Gene shuffling-generated and natural variants of the tomato resistance gene Cf-9 exhibit different auto-necrosis-inducing activities in Nicotiana species
Tomato Cf genes encode membrane-bound proteins with extracellular leucine-rich repeats, and confer resistance to the fungal tomato pathogen Cladosporium fulvum, and a hypersensitive response (HR) to C. fulvum-derived race-specific elicitors. Several Cf genes, including Cf-4 and Cf-9, are members of the highly homologous Hcr9 ( homologues of C. fulvum resistance gene Cf- 9 ) gene family. Hcr9s evolve mainly by sequence exchange between paralogues, by which novel Cf genes may be generated. To mimic this aspect of natural evolution, we generated chimeras between multiple Hcr9s in vitro by gene shuffling. The shufflants were tested for novel specificities by transient expression in Nicotiana benthamiana. Many shufflants induced an HR in the absence of fungal elicitors and were designated auto-activators. We also identified two natural Hcr9 auto-activators in the wild tomato species Lycopersicon peruvianum, which induced an HR upon expression in N. benthamiana. The Hcr9 auto-activators exhibit different auto-necrosis-inducing specificities in five selected species of the Nicotiana genus, and they were shown to function in the same signalling pathway as Cf-9. Auto-activating alleles of nucleotide binding site–leucine-rich repeat genes and the protein kinase Pto were previously described. The auto-activators described here, belonging to the Cf-like structural class of resistance genes, shed light on this important phenotype and may be used as tools to unravel the mechanisms by which this class of resistance proteins function.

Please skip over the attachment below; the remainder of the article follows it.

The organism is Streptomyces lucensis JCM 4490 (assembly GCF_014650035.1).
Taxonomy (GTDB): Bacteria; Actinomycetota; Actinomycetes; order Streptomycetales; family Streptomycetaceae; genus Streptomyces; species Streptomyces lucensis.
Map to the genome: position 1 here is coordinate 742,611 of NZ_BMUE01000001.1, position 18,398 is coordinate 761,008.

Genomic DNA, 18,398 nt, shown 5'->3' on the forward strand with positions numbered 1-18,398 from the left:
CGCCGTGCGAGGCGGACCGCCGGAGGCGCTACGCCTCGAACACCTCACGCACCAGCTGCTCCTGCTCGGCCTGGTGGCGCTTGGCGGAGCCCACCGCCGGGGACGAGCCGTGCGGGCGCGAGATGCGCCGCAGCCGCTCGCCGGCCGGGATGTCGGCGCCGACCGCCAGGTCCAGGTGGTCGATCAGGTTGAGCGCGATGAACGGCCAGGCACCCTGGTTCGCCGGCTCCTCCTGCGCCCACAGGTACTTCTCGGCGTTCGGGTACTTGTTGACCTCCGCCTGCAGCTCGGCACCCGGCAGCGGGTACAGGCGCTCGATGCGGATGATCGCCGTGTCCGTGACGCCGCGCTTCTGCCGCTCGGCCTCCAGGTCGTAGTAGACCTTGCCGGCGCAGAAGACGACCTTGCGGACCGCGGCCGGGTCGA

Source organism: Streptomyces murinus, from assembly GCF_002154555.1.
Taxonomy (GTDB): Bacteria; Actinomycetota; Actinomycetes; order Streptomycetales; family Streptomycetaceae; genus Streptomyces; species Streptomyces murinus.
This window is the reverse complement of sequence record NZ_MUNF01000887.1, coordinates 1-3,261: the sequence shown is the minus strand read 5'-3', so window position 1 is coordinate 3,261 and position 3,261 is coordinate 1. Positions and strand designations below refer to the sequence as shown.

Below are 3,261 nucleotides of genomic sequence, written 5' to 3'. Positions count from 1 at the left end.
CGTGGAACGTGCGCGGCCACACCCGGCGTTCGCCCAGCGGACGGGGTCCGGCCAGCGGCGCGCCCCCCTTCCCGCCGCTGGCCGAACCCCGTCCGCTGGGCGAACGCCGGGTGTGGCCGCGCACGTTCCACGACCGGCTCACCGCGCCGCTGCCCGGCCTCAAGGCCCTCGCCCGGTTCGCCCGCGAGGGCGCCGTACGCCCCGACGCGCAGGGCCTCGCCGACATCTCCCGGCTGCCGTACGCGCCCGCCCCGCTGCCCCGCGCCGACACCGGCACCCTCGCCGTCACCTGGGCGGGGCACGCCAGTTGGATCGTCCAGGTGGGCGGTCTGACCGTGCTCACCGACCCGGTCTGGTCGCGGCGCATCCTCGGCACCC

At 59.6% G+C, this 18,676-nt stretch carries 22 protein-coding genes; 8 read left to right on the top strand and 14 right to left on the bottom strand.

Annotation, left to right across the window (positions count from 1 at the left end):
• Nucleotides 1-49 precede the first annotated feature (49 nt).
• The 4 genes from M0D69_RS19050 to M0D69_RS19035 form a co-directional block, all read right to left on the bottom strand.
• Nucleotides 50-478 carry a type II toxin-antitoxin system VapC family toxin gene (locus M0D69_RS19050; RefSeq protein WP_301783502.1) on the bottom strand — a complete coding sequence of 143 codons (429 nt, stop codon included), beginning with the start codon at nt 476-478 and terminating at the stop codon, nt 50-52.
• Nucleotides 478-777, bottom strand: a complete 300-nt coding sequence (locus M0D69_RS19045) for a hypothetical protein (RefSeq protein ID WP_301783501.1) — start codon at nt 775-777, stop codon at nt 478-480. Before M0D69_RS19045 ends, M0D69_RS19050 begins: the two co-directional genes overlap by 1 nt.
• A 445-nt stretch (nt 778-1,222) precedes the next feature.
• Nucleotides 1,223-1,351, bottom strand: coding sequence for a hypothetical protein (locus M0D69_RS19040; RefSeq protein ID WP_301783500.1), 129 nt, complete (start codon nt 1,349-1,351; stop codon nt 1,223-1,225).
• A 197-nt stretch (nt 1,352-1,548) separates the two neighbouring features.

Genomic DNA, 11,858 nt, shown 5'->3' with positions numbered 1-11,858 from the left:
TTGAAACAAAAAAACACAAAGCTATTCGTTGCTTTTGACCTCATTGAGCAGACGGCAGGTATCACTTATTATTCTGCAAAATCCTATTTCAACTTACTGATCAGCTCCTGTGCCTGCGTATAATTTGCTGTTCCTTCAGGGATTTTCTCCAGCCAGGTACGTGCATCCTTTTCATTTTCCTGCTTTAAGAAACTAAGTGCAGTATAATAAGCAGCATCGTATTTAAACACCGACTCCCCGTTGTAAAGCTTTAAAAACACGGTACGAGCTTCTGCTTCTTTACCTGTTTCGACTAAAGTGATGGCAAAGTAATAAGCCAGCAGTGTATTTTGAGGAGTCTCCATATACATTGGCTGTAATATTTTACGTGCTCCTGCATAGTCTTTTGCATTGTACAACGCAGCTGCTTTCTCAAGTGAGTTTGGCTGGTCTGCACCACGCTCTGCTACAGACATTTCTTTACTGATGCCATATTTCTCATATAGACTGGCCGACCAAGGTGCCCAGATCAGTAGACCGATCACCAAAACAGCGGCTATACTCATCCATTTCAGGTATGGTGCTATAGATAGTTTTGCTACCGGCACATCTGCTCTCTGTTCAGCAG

Document Type: Research Article
Affiliations: 1: The Sainsbury Laboratory, John Innes Centre, Norwich Research Park, Colney Lane, Norwich NR4 7UH, UK 2: School of Biological Sciences, University of East Anglia, Norwich, NR4 7TJ, UK 3: Laboratory of Phytopathology, Wageningen University, Binnenhaven 5, 6709 PD, Wageningen, The Netherlands
Publication date: December 1, 2004